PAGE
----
When even Keanu Reeves thinks your script is too dumb, then you probably shouldn’t make your movie. That was the primary lesson to be extrapolated from Speed 2, the 1997 sequel to the surprise (and surprisingly entertaining) 1994 “Die Hard on a bus” smash. The official line was that Reeves wanted to tour with his band, which is kind of the Hollywood version of the disgraced politico who resigns so he can spend more time with his family. Sandra Bullock was willing to c’mon back, though, so the filmmakers replaced Reeves with Jason Patric (same diff, right?) and cast Willem Dafoe as the villain; he turns in a performance that makes his work in Spider-Man seem comparatively subtle and nuanced. The script is fundamentally silly, but then again, so was Speed‘s (and so, for that matter, are the Die Hard sequels’). This time, though, the film lacks the style and energy that made the first film so enjoyable. It plays like what it is: a filmed deal.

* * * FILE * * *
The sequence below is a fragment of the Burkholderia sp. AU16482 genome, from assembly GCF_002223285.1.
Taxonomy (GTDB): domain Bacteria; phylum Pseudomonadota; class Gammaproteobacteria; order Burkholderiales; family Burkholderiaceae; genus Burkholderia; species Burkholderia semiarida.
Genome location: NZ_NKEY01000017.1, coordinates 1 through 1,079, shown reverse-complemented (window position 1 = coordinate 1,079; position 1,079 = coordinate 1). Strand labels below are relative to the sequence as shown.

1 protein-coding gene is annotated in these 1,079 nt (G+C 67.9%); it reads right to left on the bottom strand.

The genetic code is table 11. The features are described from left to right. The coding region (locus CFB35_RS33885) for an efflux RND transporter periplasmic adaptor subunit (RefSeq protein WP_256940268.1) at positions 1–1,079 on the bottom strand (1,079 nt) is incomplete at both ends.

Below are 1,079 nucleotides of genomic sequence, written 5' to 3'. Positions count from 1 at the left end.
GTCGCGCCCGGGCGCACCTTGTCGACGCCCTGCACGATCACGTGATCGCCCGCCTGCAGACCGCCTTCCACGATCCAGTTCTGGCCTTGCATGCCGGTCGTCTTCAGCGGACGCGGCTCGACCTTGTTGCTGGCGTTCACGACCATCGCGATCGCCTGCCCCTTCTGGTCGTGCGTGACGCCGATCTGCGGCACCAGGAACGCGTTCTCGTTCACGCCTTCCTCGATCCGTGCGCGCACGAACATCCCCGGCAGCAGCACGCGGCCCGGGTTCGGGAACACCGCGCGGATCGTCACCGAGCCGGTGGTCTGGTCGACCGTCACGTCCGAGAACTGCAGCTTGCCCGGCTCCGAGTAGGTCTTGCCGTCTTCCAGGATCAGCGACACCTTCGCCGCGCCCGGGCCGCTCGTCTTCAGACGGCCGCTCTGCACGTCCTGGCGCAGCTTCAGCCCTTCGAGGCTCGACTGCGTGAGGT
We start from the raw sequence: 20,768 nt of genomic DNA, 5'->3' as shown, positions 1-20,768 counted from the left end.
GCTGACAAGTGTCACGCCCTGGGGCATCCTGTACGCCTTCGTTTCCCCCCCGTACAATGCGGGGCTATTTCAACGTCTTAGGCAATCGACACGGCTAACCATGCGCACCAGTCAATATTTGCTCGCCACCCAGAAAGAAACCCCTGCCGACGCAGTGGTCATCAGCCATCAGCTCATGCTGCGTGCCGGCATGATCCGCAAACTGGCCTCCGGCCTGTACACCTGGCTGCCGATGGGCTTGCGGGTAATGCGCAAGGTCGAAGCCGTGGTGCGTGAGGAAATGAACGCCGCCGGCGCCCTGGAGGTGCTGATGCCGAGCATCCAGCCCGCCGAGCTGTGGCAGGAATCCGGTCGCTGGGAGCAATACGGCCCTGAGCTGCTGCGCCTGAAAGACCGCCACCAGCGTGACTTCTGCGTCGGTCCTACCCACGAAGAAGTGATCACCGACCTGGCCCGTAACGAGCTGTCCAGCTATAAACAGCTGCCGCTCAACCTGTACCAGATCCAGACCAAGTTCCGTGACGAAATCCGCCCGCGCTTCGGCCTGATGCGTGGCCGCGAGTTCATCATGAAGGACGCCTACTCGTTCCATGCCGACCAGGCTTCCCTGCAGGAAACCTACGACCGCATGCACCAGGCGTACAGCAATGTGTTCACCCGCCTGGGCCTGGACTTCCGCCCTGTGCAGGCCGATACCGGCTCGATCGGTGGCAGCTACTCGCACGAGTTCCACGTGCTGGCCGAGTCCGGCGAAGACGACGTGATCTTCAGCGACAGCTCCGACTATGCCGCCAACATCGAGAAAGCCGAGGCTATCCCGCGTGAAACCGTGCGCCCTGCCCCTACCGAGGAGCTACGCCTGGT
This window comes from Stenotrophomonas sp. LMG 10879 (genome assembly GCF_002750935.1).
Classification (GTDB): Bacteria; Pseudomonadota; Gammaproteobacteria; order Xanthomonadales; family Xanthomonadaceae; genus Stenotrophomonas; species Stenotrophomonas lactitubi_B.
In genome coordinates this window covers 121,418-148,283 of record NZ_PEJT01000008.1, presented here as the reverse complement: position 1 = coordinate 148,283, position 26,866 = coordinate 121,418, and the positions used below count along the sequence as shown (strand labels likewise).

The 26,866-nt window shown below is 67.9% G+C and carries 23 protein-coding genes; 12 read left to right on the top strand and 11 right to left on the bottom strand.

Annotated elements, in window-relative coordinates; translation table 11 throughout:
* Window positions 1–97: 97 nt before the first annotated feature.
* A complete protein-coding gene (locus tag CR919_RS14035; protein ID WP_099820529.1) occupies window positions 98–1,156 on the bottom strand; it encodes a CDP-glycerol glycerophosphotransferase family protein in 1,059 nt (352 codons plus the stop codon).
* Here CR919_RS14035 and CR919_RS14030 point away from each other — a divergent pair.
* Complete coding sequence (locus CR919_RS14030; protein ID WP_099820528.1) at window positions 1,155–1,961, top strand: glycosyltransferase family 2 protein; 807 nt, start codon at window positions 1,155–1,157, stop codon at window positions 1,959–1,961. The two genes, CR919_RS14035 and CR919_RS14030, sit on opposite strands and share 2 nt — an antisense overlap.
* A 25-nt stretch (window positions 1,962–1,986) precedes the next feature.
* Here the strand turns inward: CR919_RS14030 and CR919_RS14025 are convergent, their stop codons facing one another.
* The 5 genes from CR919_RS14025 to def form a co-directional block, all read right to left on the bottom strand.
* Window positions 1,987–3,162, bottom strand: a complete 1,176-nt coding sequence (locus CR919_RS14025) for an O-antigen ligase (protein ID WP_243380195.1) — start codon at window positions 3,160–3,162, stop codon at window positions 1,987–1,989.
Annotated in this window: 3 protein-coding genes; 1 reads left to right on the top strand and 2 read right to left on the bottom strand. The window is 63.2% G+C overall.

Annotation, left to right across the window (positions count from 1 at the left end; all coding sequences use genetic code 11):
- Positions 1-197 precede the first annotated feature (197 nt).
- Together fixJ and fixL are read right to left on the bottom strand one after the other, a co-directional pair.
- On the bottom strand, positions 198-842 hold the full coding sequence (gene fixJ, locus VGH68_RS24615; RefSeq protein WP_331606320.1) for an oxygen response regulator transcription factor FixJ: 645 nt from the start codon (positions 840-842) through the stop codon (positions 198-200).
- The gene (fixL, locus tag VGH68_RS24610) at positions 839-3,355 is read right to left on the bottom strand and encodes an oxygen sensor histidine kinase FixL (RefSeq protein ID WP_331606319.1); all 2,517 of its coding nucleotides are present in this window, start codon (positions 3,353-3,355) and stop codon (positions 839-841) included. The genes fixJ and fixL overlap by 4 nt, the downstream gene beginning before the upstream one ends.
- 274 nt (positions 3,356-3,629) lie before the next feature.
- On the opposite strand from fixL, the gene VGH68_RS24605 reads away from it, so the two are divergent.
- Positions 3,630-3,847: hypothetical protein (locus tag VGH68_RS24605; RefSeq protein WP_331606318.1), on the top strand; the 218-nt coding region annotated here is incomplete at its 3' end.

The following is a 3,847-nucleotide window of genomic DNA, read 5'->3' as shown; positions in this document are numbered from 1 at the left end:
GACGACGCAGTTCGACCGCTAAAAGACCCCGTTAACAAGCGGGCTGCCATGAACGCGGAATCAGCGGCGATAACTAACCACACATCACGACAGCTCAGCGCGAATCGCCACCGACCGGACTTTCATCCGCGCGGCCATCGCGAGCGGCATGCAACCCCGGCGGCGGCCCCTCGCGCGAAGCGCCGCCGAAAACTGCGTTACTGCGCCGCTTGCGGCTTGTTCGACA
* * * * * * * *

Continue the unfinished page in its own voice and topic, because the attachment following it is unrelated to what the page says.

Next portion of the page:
For the sake of brevity, we’re leaving out the endless onslaught of straight-to-DVD sequels, which have provided a means of cash-flow from gullible consumers to the folks at Disney and the creators of American Pie and Bring It On (among many, many others). So we’ll not mention Ace Ventura: Pet Detective Jr., but it would be a fine addition to the troika from hell that is Son of the Mask, Dumb and Dumberer: When Harry Met Lloyd, and Evan Almighty — all films that reiterate one lesson, stated loud and clear, but apparently never actually learned. That lesson: In order to make a sequel to a Jim Carrey vehicle, you have to get Jim Carrey. If you can’t get him, then no matter what brilliant work-around the suits come up with (It’s his character as a teenager! It’ll be about the mask, instead of the guy in the mask! It’ll be about the guy he had a couple of scenes with in the first movie!), it’s probably best to just walk away.